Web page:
The mixture containing the bound binding partner/biologic and new reactants is the incubated in step 13 to allow time for the reaction to occur. At this point in many cases, the reaction part of the process 10 is complete and step 16 of measuring the molecules produced or included in steps 11 through 15 inclusive can be performed. If additional reactants are required, steps 14, 15 and 13 may be repeated one or more times in succession until the appropriate signal molecules are present.

The measurement of the signal molecule(s) provides a quantitative result that can then be analyzed and compared in step 17 to a known set of calibrated responses of known concentrations of the target biologic. This comparison results in step 18 which is the quantified result and associated report of the concentration of the target biologic in the sample prepared in step 11.

Although the descriptions of the process 10 of FIG. 1 have been associated with the detection of a biological organism or component, the process 10 is also applicable to the detection of many types of molecules to which antibodies or other binding partners can react.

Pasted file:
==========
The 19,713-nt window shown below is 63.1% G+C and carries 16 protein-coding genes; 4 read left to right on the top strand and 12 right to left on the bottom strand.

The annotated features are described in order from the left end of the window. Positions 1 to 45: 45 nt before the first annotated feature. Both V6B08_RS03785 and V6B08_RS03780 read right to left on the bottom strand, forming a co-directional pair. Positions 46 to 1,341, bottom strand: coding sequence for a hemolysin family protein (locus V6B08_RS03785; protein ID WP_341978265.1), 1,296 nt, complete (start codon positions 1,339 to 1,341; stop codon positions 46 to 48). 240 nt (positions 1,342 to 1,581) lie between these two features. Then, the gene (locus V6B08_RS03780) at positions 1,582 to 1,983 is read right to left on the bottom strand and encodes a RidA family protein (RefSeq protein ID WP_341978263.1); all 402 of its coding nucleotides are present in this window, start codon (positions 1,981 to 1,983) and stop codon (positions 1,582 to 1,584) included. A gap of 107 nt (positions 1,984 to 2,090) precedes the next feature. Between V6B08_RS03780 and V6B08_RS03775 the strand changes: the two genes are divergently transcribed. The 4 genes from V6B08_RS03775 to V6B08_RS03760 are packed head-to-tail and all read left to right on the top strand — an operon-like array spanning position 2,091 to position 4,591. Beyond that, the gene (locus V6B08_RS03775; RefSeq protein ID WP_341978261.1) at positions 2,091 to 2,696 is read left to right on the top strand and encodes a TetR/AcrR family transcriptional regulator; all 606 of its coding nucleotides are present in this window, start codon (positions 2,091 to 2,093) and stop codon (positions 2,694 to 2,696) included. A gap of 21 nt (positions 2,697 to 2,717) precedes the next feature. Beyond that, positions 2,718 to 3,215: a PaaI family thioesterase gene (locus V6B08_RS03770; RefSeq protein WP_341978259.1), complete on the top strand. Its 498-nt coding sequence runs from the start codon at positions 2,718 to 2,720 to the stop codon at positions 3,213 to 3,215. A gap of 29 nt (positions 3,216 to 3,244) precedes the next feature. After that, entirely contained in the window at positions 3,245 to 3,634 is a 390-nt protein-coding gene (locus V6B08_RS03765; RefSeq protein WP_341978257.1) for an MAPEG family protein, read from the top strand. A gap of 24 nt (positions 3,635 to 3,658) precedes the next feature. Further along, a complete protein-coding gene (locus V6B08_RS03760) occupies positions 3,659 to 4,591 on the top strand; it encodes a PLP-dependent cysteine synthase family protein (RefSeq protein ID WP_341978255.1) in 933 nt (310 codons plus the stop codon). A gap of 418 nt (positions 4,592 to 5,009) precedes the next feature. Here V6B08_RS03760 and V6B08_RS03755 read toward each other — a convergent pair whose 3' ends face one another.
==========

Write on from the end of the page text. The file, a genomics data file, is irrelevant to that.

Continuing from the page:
FIG. 2 is a diagram of an embodiment of the present invention detection sub-system 20. A laser 21 produces a laser beam 22 which is focused by the focusing optics 23 into a focused laser beam 24 which hits the target sample 25. The backscattered light 26 from the sample 25 is focused into the beam 28 by the focusing optics 27. The beam 28 is directed into the spectrometer 30 with detector 31. The output from the detector 31 is the signal 32 which is received by the personal computer 40 for analysis, storage and/or printing with the printer 42. The laser 21 is typically a continuous wavelength (CW) laser with output in the visible range. For example, an argon ion laser, helium neon laser, argon ion laser pumped tunable dye laser, or a diode laser in the green, red or other frequency. Focusing optics 23 and 27 include mirrors, lenses, irises, shutters, diffraction gratings, and/or polarizers. The target sample 25 may be liquid, gas or solid and in certain embodiments of the present invention, the target sample would use a liquid or precipitated solid. The spectrometer 30 spatially separates the scattered light based on wavelength. An example of a usable spectrometer for the present invention is the Lambda Solutions model PS-1. The detector 31 measures the amplitude of the light spatially separated by the spectrometer 30 and converts this into an electrical signal (analog or digital). In certain embodiments, the detector would provide the electrical signal using a standardized computer interface such as RS-232, USB, parallel, IEEE 1394. An example of a usable detector 30 for the present invention is a Lambda Solutions PS-1. The personal computer 40 can be any desktop or laptop PC with an appropriate interface to the detector 31 and software designed to analyze, store and/or print the spectrum of the backscattered light 26 received by the spectrometer 30.